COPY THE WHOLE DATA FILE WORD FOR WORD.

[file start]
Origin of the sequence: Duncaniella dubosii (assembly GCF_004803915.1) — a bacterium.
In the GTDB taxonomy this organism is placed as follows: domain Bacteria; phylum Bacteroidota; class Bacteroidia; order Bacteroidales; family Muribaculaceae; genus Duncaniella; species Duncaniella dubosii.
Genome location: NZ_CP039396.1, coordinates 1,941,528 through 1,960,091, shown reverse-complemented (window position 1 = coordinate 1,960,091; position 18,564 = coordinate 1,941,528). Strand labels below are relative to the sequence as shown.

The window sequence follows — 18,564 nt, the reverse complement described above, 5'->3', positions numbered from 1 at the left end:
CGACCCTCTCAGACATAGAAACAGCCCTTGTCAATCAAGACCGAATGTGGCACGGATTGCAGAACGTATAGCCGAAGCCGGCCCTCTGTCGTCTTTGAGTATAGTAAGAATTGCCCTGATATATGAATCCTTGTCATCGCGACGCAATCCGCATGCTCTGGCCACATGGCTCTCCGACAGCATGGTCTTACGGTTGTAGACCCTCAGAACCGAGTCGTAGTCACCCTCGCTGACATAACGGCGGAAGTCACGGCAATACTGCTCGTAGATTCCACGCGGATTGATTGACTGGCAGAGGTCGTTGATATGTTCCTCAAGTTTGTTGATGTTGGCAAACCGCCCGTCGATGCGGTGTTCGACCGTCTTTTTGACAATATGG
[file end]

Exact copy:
Origin of the sequence: Duncaniella dubosii (assembly GCF_004803915.1) — a bacterium.
In the GTDB taxonomy this organism is placed as follows: domain Bacteria; phylum Bacteroidota; class Bacteroidia; order Bacteroidales; family Muribaculaceae; genus Duncaniella; species Duncaniella dubosii.
Genome location: NZ_CP039396.1, coordinates 1,941,528 through 1,960,091, shown reverse-complemented (window position 1 = coordinate 1,960,091; position 18,564 = coordinate 1,941,528). Strand labels below are relative to the sequence as shown.

The window sequence follows — 18,564 nt, the reverse complement described above, 5'->3', positions numbered from 1 at the left end:
CGACCCTCTCAGACATAGAAACAGCCCTTGTCAATCAAGACCGAATGTGGCACGGATTGCAGAACGTATAGCCGAAGCCGGCCCTCTGTCGTCTTTGAGTATAGTAAGAATTGCCCTGATATATGAATCCTTGTCATCGCGACGCAATCCGCATGCTCTGGCCACATGGCTCTCCGACAGCATGGTCTTACGGTTGTAGACCCTCAGAACCGAGTCGTAGTCACCCTCGCTGACATAACGGCGGAAGTCACGGCAATACTGCTCGTAGATTCCACGCGGATTGATTGACTGGCAGAGGTCGTTGATATGTTCCTCAAGTTTGTTGATGTTGGCAAACCGCCCGTCGATGCGGTGTTCGACCGTCTTTTTGACAATATGG